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Hunter Biden’s lawyers hope federal court ruling staves off possible gun-related charge against president’s son

Published May 21, 2023 By admin


Hunter Biden’s lawyers hope a recent federal appeals court ruling on access to firearms could help convince the Justice Department not to bring a gun-related prosecution against the president’s son, sources close to his legal team tell CNN.

The 3rd US Circuit Court of Appeals ruled on Tuesday that it was unconstitutional for a Pennsylvania man to be denied, under federal law, the ability to purchase a gun because of the man’s previous conviction for lying on a food stamp application.

In Hunter Biden’s case, federal prosecutors are weighing possible charges related to tax violations and to making a false statement related to a gun purchase.

In particular, investigators are looking at whether he lied on his 2018 application to buy a gun when he said he wasn’t a user of unlawful drugs. Hunter Biden has acknowledged his struggles with drug addiction. He has not been charged with any crime.

Hunter Biden’s team recently met with Justice Department officials to express concerns about any possible criminal case against their client.

The 3rd Circuit Court said in the new ruling that the federal law could not be enforced against the Pennsylvania man, Bryan Range, under the Second Amendment test laid out by the US Supreme Court decision last summer called New York State Rifle & Pistol Ass’n, Inc. v. Bruen.
The appeals court said that the federal law in question – which prohibits the possession of firearms by people who have been convicted of a crime punishable by one or more years in prison – was unconstitutional as it was applied to Range’s case. The 3rd Circuit remanded the case back to lower court, instructing it to issue an order that will prevent the government from enforcing the prohibition against Range.

While the appeals court described its decision as “narrow,” it is the latest example of how the Supreme Court’s Bruen opinion is being used to undermine federal and state gun restrictions in legal challenges across the country. President Joe Biden has said he is “deeply disappointed” with the high court’s decision.

The new ruling was from the full “en banc” 3rd Circuit, which voted 11-4 in Range’s favor, though some of the judges signed on to a concurring opinion to stress that the federal gun prohibition could still be applied to people convicted of more serious crimes.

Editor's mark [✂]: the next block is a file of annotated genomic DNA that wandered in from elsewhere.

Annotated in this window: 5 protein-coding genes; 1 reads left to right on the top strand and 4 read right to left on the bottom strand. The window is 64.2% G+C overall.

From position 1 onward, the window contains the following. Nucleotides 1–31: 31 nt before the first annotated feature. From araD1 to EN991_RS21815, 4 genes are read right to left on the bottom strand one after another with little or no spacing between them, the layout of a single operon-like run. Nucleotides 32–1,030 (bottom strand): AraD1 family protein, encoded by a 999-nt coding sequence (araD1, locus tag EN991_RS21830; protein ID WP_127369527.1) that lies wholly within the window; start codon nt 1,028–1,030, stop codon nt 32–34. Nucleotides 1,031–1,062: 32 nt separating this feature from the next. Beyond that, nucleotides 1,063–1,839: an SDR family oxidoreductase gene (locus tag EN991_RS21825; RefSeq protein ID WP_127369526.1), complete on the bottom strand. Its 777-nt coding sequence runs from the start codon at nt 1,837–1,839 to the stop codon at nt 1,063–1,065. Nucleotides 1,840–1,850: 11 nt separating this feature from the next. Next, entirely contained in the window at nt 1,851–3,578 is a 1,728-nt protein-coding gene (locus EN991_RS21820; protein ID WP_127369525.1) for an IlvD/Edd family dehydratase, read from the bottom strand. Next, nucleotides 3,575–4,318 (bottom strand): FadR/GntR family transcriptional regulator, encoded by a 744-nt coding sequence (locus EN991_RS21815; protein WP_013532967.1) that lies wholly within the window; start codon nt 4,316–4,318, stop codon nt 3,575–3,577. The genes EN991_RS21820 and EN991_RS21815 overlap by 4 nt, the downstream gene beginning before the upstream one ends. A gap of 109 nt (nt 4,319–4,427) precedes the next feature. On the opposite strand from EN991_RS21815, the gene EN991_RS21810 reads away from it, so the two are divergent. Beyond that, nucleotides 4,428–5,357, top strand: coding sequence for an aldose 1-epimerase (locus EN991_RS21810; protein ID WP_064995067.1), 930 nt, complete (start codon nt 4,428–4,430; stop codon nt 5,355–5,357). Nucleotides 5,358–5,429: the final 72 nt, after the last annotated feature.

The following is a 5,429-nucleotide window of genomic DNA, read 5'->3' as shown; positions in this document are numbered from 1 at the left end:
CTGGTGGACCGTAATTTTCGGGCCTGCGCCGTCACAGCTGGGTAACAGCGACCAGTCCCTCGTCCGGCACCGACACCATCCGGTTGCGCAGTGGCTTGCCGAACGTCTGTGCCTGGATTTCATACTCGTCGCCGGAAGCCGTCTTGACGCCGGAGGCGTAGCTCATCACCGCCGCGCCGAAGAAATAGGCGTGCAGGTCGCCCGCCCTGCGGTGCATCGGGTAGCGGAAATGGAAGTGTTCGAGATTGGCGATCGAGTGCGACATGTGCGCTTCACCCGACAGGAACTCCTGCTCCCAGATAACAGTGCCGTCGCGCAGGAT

The majority opinion, written by Circuit Judge Thomas Hardiman, a George W. Bush-appointee, said that Range’s misdemeanor conviction for the false statement on the food application should not exclude him from the “people” the Supreme Court has said – in both Bruen and a previous ruling known as Heller – are covered by the Second Amendment.

“In sum, we reject the Government’s contention that only ‘law-abiding, responsible citizens’ are counted among ‘the people’ protected by the Second Amendment,” Hardiman wrote. “Heller and its progeny lead us to conclude that Bryan Range remains among ‘the people’ despite his 1995 false statement conviction.”

The second part of the Supreme Court’s Bruen test instructs lower courts to analyze whether a gun restriction that is being challenged in court has an historical analogue to the firearm regulations in place at the Constitution’s framing. The 3rd Circuit said that the government had failed to prove there was a “Founding-era” parallel to the federal law that barred Range from owning a gun.

“Apart from the fact that those restrictions based on race and religion now would be unconstitutional under the First and Fourteenth Amendments, the Government does not successfully analogize those groups to Range and his individual circumstances,” Hardiman wrote. “That Founding-era governments disarmed groups they distrusted like Loyalists, Native Americans, Quakers, Catholics, and Blacks does nothing to prove that Range is part of a similar group today.”


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